Jesus said to them, “Truly I tell you, the tax collectors and the prostitutes are entering the kingdom of God ahead of you. 32 For John came to you to show you the way of righteousness, and you did not believe him, but the tax collectors and the prostitutes did. And even after you saw this, you did not repent and believe him.
Once again Jesus is aiming for the Pharisees, but teaches us a valuable lesson as well. Jesus is rebuking the Jews for not accepting Him as the Messiah and also teaching the importance of obedience.
The Parable of the Wedding Banquet (Matthew 22:1-14):
22 Jesus spoke to them again in parables, saying: 2 “The kingdom of heaven is like a king who prepared a wedding banquet for his son. 3 He sent his servants to those who had been invited to the banquet to tell them to come, but they refused to come.
4 “Then he sent some more servants and said, ‘Tell those who have been invited that I have prepared my dinner: My oxen and fattened cattle have been butchered, and everything is ready. Come to the wedding banquet.’
5 “But they paid no attention and went off—one to his field, another to his business. 6 The rest seized his servants, mistreated them and killed them. 7 The king was enraged. He sent his army and destroyed those murderers and burned their city.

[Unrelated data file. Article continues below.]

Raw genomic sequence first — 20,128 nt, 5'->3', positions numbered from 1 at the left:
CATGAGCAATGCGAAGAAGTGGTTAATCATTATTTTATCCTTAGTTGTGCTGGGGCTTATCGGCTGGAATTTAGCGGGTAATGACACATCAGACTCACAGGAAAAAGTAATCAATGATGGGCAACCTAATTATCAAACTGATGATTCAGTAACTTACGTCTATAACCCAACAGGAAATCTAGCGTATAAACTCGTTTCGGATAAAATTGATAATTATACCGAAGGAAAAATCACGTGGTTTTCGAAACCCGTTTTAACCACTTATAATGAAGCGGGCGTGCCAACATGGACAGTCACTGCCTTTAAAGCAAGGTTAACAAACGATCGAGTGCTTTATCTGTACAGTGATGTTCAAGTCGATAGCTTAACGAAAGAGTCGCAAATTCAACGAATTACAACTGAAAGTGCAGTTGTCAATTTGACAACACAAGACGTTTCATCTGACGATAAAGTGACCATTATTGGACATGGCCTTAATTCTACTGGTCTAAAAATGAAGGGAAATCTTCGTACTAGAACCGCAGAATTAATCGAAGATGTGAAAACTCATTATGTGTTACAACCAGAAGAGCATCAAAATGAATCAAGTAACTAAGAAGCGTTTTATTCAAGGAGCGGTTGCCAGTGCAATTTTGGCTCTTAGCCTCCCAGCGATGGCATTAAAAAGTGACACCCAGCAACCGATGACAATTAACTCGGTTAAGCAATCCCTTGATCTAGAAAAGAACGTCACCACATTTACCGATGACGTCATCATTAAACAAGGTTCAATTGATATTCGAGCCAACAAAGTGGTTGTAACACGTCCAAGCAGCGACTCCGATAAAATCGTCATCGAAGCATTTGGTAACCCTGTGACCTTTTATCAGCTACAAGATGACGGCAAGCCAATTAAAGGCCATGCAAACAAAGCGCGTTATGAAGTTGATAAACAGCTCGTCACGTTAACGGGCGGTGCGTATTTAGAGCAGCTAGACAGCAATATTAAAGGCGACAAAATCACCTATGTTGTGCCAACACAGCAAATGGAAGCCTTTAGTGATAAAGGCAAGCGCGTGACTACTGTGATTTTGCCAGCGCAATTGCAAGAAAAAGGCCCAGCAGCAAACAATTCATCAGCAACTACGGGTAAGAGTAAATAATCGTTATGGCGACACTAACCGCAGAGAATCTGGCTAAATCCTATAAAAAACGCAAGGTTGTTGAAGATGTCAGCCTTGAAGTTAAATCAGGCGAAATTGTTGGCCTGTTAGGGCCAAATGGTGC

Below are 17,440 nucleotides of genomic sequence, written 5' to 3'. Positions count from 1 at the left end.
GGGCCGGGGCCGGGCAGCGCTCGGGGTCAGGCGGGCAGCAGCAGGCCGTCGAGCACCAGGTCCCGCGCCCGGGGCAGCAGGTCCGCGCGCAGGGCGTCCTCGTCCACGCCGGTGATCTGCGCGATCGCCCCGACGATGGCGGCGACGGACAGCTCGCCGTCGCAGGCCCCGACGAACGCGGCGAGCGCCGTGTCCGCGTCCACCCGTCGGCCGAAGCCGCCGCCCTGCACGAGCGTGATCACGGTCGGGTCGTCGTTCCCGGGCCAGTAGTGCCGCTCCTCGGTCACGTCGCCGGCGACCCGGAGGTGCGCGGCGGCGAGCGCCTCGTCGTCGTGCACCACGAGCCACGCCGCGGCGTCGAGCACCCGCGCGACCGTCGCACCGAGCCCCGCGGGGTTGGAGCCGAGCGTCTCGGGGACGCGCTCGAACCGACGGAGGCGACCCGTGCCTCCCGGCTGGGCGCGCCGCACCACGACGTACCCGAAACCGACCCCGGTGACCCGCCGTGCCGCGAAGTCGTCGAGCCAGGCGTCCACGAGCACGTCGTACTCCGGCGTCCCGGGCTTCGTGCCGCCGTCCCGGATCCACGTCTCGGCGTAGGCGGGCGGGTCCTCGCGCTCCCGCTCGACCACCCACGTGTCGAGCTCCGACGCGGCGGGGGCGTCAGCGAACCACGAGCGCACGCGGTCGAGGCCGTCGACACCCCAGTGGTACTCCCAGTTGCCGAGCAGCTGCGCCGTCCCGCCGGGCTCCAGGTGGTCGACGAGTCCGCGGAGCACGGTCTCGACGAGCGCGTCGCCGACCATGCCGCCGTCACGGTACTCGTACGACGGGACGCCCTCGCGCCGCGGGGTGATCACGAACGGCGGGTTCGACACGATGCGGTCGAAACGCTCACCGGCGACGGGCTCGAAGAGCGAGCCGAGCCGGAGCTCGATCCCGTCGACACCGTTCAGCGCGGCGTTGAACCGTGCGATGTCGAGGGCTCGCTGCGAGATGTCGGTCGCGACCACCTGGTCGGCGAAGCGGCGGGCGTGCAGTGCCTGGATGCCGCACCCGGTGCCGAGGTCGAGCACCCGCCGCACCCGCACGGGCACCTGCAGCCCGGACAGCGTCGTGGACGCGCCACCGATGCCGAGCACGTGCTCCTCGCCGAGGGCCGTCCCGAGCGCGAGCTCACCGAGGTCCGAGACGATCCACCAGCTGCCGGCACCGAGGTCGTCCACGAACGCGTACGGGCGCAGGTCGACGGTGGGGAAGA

8 “Then he said to his servants, ‘The wedding banquet is ready, but those I invited did not deserve to come. 9 So go to the street corners and invite to the banquet anyone you find.’10 So the servants went out into the streets and gathered all the people they could find, the bad as well as the good, and the wedding hall was filled with guests.
11 “But when the king came in to see the guests, he noticed a man there who was not wearing wedding clothes. 12 He asked, ‘How did you get in here without wedding clothes, friend?’ The man was speechless.
13 “Then the king told the attendants, ‘Tie him hand and foot, and throw him outside, into the darkness, where there will be weeping and gnashing of teeth.’
14 “For many are invited, but few are chosen.”
Once again, a harsh rebuked aimed at the Jews who have rejected Jesus. However, while these parables are aimed at the Jews, God’s chosen people, it applies to any who have heard the Good News but refuse to accept Jesus Christ as their Lord and Savior.
Yes, there is a lot here, but we have so much more to look at. Come back tomorrow as we continue to take a close look at the teachings of Jesus during his final week on earth (prior to death and resurrection).